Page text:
If your toddler eats some of those contaminated home-fermented vegetables, fruits, or meats (which haven’t been sterilized by any process that kills Clostridium Botulinum spores), your toddler might become weak, have a slower than normal heart rate, dilated pupils, and then could become paralyzed.
The kind of paralysis triggered by Clostridium Botulinum is called “flaccid paralysis” and can lead to death. Your toddler’s limbs will be soft, and if you lift your toddler up, his or her limbs will be swinging in the air like a soft doll. The first sign of flaccid paralysis can be constipation.
It is recommended not to give honey to less-than-12-months-old infants because those young infants don’t have enough acid in their stomach to destroy Clostridium Botulinum spores, which could be present in small quantities in honey and which may germinate in their GI tract. So, the previous scenario of flaccid paralysis could come from honey, which has been proven to be the origin of 15 percent of infant botulism.
8. Wild deadly mushrooms
The most deadly mushroom, called Amanita Phalloides, is widely seen in Northern America, including Northern and Central California. It could only take one bite of that mushroom for your toddler to die. What is interesting about the Amanita Phalloides is that your toddler will initially have no symptoms, no vomiting or diarrhea after the ingestion (unlike with other less deadly mushrooms); then, 6 to 10 hours after the ingestion, your toddler could become jaundiced and die because of liver failure.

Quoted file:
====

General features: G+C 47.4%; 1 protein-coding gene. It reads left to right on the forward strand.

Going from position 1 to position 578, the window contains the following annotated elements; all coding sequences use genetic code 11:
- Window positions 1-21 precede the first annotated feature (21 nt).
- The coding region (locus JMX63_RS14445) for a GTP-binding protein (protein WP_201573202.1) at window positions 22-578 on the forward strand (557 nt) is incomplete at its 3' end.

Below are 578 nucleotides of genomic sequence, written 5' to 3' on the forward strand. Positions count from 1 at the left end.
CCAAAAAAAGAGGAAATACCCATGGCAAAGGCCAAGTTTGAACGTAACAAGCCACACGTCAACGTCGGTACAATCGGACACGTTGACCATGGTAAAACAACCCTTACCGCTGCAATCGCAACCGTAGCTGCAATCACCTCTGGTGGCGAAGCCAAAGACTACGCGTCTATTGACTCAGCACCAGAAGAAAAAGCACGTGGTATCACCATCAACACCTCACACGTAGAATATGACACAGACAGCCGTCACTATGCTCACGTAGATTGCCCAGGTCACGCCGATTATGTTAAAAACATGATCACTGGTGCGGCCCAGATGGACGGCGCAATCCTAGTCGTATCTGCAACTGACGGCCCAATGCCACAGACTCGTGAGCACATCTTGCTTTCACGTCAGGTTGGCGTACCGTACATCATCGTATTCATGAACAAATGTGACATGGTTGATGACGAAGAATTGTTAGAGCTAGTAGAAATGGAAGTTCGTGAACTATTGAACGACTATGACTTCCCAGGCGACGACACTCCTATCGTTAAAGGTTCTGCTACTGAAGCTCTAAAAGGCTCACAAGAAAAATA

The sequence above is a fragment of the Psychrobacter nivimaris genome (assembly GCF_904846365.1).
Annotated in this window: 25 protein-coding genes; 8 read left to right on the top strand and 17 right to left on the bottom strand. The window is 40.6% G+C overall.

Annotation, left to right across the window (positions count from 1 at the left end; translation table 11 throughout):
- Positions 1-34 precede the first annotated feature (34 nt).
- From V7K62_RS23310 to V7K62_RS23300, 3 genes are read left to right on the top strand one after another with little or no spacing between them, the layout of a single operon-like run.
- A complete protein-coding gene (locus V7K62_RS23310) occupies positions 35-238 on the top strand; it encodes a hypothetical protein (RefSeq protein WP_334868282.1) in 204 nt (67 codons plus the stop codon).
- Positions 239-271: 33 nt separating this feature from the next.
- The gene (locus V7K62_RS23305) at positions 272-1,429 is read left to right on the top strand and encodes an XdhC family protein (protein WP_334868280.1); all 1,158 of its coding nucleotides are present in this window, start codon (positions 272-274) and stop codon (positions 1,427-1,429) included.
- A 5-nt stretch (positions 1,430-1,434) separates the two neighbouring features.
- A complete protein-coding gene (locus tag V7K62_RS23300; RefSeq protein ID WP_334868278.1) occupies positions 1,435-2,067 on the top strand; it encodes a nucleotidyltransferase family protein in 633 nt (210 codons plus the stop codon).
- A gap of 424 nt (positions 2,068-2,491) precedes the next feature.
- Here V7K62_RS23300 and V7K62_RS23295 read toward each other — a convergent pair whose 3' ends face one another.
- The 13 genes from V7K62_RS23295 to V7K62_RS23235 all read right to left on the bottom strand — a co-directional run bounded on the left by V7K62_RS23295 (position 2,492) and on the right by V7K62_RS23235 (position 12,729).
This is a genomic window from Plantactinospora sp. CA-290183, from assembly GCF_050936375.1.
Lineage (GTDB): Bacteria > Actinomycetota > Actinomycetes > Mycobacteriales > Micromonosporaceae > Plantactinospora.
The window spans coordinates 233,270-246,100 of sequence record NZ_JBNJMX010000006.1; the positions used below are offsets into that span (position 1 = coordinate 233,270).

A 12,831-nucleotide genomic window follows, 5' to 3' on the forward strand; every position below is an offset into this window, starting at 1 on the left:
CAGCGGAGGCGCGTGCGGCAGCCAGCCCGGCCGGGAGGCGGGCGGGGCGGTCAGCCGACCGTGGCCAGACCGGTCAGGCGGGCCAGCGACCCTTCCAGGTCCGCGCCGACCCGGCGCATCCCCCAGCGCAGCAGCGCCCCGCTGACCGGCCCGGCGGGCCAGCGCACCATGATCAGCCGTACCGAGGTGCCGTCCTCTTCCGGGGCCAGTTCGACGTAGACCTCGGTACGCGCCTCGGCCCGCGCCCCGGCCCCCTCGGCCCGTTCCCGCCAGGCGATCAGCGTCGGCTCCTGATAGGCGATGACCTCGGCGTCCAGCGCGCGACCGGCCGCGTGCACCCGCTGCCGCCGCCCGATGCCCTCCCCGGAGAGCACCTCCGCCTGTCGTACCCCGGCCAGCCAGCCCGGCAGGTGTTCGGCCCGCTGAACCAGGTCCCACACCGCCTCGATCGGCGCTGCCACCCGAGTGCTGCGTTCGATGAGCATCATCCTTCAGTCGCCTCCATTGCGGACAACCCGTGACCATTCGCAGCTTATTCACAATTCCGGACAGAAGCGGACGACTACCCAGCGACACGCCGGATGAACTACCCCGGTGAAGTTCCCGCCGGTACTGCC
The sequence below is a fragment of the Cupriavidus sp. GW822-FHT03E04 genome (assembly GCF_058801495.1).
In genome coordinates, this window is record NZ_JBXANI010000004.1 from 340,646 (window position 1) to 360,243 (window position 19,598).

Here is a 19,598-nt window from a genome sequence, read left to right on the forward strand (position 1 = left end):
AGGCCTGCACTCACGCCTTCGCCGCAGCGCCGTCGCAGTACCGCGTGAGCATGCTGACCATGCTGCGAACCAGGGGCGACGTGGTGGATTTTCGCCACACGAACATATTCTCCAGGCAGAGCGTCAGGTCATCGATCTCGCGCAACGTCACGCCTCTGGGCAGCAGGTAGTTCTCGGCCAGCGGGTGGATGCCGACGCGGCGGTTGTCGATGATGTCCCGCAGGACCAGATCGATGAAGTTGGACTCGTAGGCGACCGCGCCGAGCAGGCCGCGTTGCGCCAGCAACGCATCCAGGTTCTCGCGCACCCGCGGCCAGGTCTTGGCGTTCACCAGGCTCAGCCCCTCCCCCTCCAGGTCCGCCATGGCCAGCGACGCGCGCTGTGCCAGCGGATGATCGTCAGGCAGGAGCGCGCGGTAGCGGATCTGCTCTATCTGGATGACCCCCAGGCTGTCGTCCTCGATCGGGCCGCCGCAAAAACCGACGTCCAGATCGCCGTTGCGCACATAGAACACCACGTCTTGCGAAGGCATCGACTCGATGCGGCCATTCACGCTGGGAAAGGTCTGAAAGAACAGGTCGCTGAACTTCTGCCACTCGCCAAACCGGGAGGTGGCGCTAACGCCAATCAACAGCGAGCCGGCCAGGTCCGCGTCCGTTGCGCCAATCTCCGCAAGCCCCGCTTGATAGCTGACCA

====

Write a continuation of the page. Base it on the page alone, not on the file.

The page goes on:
9. Antifreeze that could be found in your garage
Antifreeze contains ethylene glycol, a very toxic substance. If only a small quantity of antifreeze is ingested by your toddler, it could give your toddler acute kidney failure, which could lead to death.
10. Camphor oil
Camphor oil is used by adults to treat inflammation of joints or skin and also to decrease chest congestion. Camphor oil should always be used on the skin and never be ingested. If your toddler ingests some Vicks Vaporub (which contains camphor oil), for example, within 30 minutes of ingesting this camphor product, your toddler could have seizures and stop breathing.
There are other substances that could be deadly for toddlers even if a very small dose is swallowed, but here we just selected a few lesser-known ones.
What to do to prevent your toddler from ingesting all of those deadly substances:
First, know which substances can be deadly (even in small quantities) if ingested by a toddler.
Second, keep medications and other potentially toxic substances in a childproof container. It seems that as years go by, less and less (and not more and more) substances are in childproof containers.
Third, if you think you dropped one of your adult pills on the floor, make sure you find it and put it in a safe place before your toddler grabs it.
If you think your toddler could have swallowed one pill or liquid at an adult dosage, call Poison Control which is open 24/7 at 1-800-222-1222.
You might have to go to the emergency room even if your toddler is doing well, and your toddler might need to be hospitalized for a day to make sure that no delayed reaction suddenly happens.
Always remember that it is better to be safe than sorry…